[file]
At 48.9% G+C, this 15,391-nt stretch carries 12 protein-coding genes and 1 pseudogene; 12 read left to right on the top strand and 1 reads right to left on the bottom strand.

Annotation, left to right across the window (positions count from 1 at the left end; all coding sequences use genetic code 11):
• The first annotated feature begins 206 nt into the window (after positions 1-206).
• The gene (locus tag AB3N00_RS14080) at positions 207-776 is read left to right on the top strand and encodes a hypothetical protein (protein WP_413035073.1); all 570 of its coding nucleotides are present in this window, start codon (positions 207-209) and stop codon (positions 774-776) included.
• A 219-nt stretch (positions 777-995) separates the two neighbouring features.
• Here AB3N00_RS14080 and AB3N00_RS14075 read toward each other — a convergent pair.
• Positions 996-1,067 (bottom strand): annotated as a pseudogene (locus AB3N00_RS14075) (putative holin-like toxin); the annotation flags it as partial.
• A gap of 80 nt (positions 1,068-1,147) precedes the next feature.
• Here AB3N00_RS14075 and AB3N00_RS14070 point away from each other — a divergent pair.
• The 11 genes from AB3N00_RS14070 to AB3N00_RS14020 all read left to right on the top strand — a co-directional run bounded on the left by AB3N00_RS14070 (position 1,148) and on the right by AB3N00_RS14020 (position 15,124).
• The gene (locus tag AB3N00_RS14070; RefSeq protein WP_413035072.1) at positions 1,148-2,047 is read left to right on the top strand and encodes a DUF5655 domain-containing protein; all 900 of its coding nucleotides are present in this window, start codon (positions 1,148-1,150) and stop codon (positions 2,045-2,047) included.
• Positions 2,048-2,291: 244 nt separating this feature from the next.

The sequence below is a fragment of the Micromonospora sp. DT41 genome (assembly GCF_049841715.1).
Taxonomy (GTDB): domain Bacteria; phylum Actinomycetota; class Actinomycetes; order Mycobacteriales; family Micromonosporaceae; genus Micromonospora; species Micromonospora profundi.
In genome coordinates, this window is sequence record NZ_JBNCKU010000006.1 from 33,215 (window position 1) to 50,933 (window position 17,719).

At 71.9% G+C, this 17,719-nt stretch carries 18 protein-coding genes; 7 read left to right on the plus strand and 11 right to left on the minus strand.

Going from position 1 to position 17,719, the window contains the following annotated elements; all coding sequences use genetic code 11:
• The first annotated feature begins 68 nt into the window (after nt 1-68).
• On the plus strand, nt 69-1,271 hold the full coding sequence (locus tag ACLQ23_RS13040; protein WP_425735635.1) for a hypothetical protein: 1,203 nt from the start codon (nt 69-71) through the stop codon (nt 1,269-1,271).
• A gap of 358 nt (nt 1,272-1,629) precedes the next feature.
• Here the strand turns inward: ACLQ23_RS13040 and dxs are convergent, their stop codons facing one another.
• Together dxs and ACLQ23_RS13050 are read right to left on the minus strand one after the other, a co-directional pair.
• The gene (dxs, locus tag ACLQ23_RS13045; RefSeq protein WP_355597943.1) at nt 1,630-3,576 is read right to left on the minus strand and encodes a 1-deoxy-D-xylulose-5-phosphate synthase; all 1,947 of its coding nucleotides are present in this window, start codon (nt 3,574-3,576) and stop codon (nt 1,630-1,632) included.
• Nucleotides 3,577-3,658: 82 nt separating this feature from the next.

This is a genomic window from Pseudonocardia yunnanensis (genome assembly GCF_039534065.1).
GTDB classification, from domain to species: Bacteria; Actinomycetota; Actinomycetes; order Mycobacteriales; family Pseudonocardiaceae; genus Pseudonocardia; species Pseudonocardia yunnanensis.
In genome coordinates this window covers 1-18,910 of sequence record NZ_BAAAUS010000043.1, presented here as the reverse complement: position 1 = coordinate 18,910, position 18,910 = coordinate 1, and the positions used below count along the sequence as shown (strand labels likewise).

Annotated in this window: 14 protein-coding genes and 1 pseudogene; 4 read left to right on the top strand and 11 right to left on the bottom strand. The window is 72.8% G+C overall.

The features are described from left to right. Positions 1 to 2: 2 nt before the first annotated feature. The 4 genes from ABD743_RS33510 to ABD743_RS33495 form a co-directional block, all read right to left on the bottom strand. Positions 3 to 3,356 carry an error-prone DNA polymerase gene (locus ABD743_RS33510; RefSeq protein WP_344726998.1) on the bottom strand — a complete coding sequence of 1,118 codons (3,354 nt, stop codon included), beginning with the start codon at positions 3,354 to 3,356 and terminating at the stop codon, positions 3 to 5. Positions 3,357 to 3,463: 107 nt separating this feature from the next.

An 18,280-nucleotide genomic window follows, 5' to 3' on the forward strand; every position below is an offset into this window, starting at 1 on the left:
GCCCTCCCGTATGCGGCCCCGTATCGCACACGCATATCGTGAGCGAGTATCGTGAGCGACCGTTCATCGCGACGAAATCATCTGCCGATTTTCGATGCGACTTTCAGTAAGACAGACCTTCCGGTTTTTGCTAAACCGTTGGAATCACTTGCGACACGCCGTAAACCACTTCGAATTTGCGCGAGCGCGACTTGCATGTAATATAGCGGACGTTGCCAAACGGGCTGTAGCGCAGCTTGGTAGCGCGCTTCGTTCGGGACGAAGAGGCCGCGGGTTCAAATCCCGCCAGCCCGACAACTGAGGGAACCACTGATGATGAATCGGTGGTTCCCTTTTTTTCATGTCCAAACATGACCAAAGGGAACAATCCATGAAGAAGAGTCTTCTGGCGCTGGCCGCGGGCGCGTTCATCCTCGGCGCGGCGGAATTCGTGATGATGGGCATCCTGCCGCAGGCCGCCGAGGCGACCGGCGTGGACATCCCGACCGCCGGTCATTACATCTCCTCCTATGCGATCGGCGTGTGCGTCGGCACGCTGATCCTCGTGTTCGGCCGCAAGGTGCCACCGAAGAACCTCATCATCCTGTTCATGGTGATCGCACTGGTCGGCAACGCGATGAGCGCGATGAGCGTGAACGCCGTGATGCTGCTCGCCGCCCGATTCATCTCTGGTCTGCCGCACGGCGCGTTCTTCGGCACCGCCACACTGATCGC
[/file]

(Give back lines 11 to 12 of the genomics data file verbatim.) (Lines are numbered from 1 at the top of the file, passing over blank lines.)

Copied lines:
• The gene (locus tag AB3N00_RS14070; RefSeq protein WP_413035072.1) at positions 1,148-2,047 is read left to right on the top strand and encodes a DUF5655 domain-containing protein; all 900 of its coding nucleotides are present in this window, start codon (positions 1,148-1,150) and stop codon (positions 2,045-2,047) included.
• Positions 2,048-2,291: 244 nt separating this feature from the next.